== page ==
The bottom line is: don’t be on social media just because you feel you have to. Have a plan and goals for your presence. Pick and focus on the channels that best suit you and your potential audience.


You also coach younger actors. Is this your way of giving back in an undoubtedly tough industry?


One of the most important assets one can have as an actor, especially a young actor, is a mentor; someone who knows your industry first hand and can guide you, advise you and help you in your choices. Most successful people, regardless of their industry, all have or have had a mentor. I know the impact having one can have on your career as I didn’t really have one when I needed it the most. Therefore, I always try in particular to help people who are at the level I was at when I needed one myself. As you climb the ladder of experience and career, no matter which step you are on, you will always be ahead of someone. I believe it is your duty to look back and extend a hand to those who now look up to you, just like you look up for help from those ahead of you. By helping others you also discover a lot about yourself, your ideas and convictions. The benefit is indeed mutual.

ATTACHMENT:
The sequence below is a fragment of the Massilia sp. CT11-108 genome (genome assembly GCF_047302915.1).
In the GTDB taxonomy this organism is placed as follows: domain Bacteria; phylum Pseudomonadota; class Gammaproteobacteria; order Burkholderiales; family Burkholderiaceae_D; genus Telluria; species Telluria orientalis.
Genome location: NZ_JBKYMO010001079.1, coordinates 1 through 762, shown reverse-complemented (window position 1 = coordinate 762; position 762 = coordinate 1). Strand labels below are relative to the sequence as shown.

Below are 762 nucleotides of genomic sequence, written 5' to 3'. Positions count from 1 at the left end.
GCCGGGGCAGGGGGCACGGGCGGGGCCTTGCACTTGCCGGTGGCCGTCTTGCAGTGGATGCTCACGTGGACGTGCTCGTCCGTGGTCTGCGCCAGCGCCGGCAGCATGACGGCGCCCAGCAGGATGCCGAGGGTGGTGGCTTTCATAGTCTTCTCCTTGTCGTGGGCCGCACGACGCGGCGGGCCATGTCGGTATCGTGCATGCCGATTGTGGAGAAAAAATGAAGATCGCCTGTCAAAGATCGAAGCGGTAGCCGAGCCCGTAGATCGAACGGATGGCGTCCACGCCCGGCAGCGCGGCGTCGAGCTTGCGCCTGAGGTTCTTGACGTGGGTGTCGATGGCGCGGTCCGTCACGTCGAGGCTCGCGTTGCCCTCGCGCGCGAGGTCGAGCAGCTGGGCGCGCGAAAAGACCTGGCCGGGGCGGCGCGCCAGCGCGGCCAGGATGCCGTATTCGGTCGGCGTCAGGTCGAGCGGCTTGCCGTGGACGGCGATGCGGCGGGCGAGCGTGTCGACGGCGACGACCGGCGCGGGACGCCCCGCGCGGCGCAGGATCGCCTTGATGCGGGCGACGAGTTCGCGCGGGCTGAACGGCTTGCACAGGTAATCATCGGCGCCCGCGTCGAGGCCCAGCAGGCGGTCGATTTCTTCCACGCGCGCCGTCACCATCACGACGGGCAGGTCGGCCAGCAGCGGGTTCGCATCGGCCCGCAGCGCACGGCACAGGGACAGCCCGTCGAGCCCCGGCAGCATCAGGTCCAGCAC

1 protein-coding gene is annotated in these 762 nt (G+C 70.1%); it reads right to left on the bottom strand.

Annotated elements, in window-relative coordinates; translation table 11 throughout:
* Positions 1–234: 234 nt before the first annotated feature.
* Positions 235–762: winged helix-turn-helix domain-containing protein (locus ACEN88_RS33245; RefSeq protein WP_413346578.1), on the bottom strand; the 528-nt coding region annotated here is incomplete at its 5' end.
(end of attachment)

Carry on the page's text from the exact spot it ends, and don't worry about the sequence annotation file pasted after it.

And finally, if you could say anything to the Casting Directors, Producers and Directors on e-TALENTA, what would it be?


I would encourage particularly Producers and Directors who are the ones submitting their casting guidelines to the Casting Directors to be open-minded and not be afraid to take a stand and think outside of stereotype. Challenge the image you currently have of what a certain character looks like in your mind’s eye. At the same time Casting Directors have an opportunity and a duty to champion actors whom they know could suit the Type but may not fit within the narrow confines of Stereotype. By doing so, a more diverse, richer and accurate representation of all our stories will ultimately be portrayed on the Big Screen as they should be in 2016.

You can find Karim's e-TALENTA profile here.